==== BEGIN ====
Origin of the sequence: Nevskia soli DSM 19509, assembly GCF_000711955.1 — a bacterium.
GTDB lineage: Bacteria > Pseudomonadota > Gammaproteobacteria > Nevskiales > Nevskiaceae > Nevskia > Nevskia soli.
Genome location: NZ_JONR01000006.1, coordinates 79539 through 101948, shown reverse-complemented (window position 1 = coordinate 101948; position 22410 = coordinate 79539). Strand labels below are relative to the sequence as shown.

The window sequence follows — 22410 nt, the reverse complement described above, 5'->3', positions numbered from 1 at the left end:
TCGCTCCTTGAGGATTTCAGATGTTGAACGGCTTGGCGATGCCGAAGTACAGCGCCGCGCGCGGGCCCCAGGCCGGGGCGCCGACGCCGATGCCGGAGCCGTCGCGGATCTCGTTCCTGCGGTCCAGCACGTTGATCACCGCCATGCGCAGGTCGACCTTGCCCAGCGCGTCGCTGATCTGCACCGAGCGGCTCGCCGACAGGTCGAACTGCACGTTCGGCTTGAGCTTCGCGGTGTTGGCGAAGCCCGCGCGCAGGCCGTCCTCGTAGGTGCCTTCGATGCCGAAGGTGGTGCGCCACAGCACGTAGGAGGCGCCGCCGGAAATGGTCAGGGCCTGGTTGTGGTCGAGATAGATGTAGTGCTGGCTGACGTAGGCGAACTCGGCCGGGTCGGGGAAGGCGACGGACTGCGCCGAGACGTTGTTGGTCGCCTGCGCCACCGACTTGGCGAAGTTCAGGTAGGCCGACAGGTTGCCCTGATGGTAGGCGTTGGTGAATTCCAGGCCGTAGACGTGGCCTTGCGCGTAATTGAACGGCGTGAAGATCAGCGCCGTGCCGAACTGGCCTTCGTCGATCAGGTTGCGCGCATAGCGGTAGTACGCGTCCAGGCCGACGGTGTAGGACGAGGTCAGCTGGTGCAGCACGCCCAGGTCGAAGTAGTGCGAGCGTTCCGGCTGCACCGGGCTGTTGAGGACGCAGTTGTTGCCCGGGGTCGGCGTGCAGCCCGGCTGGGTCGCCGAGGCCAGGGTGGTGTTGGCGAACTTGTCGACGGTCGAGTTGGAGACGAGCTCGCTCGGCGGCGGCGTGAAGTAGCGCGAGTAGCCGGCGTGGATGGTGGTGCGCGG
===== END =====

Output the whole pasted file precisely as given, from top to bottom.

Origin of the sequence: Nevskia soli DSM 19509, assembly GCF_000711955.1 — a bacterium.
GTDB lineage: Bacteria > Pseudomonadota > Gammaproteobacteria > Nevskiales > Nevskiaceae > Nevskia > Nevskia soli.
Genome location: NZ_JONR01000006.1, coordinates 79539 through 101948, shown reverse-complemented (window position 1 = coordinate 101948; position 22410 = coordinate 79539). Strand labels below are relative to the sequence as shown.

The window sequence follows — 22410 nt, the reverse complement described above, 5'->3', positions numbered from 1 at the left end:
TCGCTCCTTGAGGATTTCAGATGTTGAACGGCTTGGCGATGCCGAAGTACAGCGCCGCGCGCGGGCCCCAGGCCGGGGCGCCGACGCCGATGCCGGAGCCGTCGCGGATCTCGTTCCTGCGGTCCAGCACGTTGATCACCGCCATGCGCAGGTCGACCTTGCCCAGCGCGTCGCTGATCTGCACCGAGCGGCTCGCCGACAGGTCGAACTGCACGTTCGGCTTGAGCTTCGCGGTGTTGGCGAAGCCCGCGCGCAGGCCGTCCTCGTAGGTGCCTTCGATGCCGAAGGTGGTGCGCCACAGCACGTAGGAGGCGCCGCCGGAAATGGTCAGGGCCTGGTTGTGGTCGAGATAGATGTAGTGCTGGCTGACGTAGGCGAACTCGGCCGGGTCGGGGAAGGCGACGGACTGCGCCGAGACGTTGTTGGTCGCCTGCGCCACCGACTTGGCGAAGTTCAGGTAGGCCGACAGGTTGCCCTGATGGTAGGCGTTGGTGAATTCCAGGCCGTAGACGTGGCCTTGCGCGTAATTGAACGGCGTGAAGATCAGCGCCGTGCCGAACTGGCCTTCGTCGATCAGGTTGCGCGCATAGCGGTAGTACGCGTCCAGGCCGACGGTGTAGGACGAGGTCAGCTGGTGCAGCACGCCCAGGTCGAAGTAGTGCGAGCGTTCCGGCTGCACCGGGCTGTTGAGGACGCAGTTGTTGCCCGGGGTCGGCGTGCAGCCCGGCTGGGTCGCCGAGGCCAGGGTGGTGTTGGCGAACTTGTCGACGGTCGAGTTGGAGACGAGCTCGCTCGGCGGCGGCGTGAAGTAGCGCGAGTAGCCGGCGTGGATGGTGGTGCGCGG